© 2024 Connecticut Public

FCC Public Inspection Files:
WPKT · WRLI-FM · WEDW-FM · Public Files Contact
Play Live Radio
Next Up:
0:00 0:00
Available On Air Stations

Mark Kohler appointed CT Secretary of the State to complete Merrill’s term

Gov. Ned Lamont on Thursday appointed Mark F. Kohler of North Haven, the former head of the special litigation unit for the Connecticut attorney general’s office, to complete the term of Secretary of the State Denise Merrill.

The selection of a retired civil servant to succeed Merrill, who is leaving office early to care for her ailing husband, spares the governor from political controversy amid his own reelection campaign.

The promotion of Scott Bates, the deputy secretary of the state, would have generated opposition due to his previous role as the founding chairman of the controversial Connecticut Port Authority.

Kohler retired earlier this year after 30 years with the attorney general’s office, spending much of the last decade overseeing the special litigation unit, whose duties include representing the secretary of the state, other constitutional officers and cases involving election law.

“Mark is incredibly well-respected as a level-headed, tactful and experienced attorney who has a considerable understanding of Connecticut state statutes, particularly those concerning the operations of our elections and government administration,” Lamont said.

Kohler was promoted in 2011 as the unit chief by then-Attorney General George Jepsen, a friend and informal adviser to Lamont. The governor’s current general counsel, Nora Dannehy, was the deputy attorney general.

Attorney General William Tong, who succeeded Jepsen, said Kohler is well-suited to walk into the office in election season, calling him “the definition of calm under pressure.”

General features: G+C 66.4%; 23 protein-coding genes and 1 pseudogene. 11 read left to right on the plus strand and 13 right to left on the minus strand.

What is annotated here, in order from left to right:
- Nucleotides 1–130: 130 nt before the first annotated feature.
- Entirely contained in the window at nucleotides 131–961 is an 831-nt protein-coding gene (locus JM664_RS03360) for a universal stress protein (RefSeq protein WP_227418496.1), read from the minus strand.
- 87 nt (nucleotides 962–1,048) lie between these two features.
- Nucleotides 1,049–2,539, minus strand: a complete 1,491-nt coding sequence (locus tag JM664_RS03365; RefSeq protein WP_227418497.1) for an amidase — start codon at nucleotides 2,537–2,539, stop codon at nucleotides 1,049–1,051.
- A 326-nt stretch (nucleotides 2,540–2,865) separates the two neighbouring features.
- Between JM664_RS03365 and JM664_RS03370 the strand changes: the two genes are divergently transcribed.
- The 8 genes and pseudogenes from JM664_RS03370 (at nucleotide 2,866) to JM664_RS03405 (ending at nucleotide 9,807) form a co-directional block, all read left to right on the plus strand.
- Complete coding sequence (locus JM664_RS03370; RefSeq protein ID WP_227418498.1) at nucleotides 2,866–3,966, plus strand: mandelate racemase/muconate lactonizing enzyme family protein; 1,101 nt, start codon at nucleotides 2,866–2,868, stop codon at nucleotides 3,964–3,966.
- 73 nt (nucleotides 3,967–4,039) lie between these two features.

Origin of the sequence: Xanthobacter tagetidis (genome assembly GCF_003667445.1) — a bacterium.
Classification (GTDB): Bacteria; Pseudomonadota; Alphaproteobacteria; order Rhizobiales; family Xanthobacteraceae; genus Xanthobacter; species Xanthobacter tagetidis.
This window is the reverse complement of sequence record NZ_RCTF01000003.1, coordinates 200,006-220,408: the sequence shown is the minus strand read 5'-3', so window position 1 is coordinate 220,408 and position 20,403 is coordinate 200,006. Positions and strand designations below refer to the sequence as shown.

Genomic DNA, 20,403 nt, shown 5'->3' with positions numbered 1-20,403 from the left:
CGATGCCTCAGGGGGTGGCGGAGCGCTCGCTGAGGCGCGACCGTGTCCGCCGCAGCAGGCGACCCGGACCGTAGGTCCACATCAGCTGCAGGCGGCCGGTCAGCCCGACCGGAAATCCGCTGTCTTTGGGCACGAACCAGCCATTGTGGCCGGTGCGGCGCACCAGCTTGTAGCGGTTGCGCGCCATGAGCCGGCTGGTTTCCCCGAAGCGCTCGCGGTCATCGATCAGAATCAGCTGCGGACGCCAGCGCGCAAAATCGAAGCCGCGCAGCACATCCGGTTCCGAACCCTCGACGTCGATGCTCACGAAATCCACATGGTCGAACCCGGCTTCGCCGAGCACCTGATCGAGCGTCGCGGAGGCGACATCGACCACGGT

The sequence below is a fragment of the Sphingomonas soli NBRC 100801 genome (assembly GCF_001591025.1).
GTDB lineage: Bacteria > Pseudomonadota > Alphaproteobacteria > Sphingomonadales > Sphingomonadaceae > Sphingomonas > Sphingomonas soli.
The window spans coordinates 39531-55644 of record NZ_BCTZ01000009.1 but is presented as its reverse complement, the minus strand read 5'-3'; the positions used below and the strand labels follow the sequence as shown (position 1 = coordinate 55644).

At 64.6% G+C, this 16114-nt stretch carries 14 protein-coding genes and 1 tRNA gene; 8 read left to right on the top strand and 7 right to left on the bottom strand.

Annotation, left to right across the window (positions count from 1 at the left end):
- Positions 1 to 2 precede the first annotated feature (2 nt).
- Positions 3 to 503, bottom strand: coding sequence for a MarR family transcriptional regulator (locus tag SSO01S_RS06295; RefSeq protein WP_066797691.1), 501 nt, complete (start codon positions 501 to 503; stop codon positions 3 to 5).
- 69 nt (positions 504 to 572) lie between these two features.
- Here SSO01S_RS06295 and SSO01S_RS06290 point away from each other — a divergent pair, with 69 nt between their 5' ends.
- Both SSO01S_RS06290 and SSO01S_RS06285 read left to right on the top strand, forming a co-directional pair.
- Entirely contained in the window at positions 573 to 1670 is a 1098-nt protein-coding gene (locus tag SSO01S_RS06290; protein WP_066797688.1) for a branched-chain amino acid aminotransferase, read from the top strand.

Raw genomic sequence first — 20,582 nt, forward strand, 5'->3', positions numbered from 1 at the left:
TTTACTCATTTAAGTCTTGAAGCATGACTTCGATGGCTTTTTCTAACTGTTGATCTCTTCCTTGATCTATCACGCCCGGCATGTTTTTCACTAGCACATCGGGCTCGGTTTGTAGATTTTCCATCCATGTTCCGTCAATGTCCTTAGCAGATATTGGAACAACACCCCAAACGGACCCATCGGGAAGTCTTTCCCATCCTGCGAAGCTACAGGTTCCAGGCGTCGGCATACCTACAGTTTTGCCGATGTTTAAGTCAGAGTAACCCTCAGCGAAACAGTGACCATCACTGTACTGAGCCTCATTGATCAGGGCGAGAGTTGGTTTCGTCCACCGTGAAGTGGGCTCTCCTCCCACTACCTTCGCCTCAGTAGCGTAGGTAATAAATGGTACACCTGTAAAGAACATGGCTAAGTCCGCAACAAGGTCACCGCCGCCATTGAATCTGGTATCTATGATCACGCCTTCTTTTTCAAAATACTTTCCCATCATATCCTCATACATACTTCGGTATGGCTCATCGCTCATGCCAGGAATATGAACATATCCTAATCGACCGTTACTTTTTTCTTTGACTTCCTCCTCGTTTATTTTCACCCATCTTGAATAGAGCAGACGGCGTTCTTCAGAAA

“He is an unflappable manager who oversaw the deluge of litigation defending our election laws and executive orders during COVID-19,” Tong said in a tweet. “He has been for many years one of the leading constitutional lawyer in our state.”

Kohler is a 1987 graduate of the University of Connecticut School of Law. He retired as the associate attorney general and chief of the government administration division.

“I am honored and humbled to be named by Gov. Ned Lamont to serve out the remainder of this term and continue my public service on behalf of the people of the state of Connecticut,” Kohler said in a statement. “I have the utmost respect, appreciation and admiration for the work Denise Merrill accomplished in this role, and I look forward to working with her dedicated team of professionals to ensure that our elections are carried out in an accessible, fair and transparent manner.”

Merrill, who announced a year ago she would not seek a fourth term, resigned effective at noon Thursday. Kohler will take office on July 11 and remain until the winner of the November election takes office in January.

“The circumstances surrounding the need to fill this vacancy are very unfortunate, but I am pleased that Mark has agreed to step away briefly from his retirement and return to state service,” Lamont said. “I am confident that this will be a smooth transition, and that the staff of dedicated professionals that Secretary Merrill has led during her nearly 12 years in office are ready to continue carrying out the office’s duties on behalf of the people of Connecticut.”

Merrill announced her decision Tuesday. On Wednesday, Lamont said she had informed him some time ago of the possibility.

Bates would have been the likely successor prior to a controversy about purchases made to decorate the port authority offices by the former executive director while Bates was chairman. He resigned from the post in 2019, but remained as Merrill’s deputy.

At the time, Lamont praised Bate’s role in negotiating a deal to make the State Pier in New London the center of staging for a major offshore wind project. But he also ordered new financial controls.

Cost overruns have plagued authority’s project to rebuild the pier.

Stand up for civility

This news story is funded in large part by Connecticut Public’s Members — listeners, viewers, and readers like you who value fact-based journalism and trustworthy information.

We hope their support inspires you to donate so that we can continue telling stories that inform, educate, and inspire you and your neighbors. As a community-supported public media service, Connecticut Public has relied on donor support for more than 50 years.

Your donation today will allow us to continue this work on your behalf. Give today at any amount and join the 50,000 members who are building a better—and more civil—Connecticut to live, work, and play.

Related Content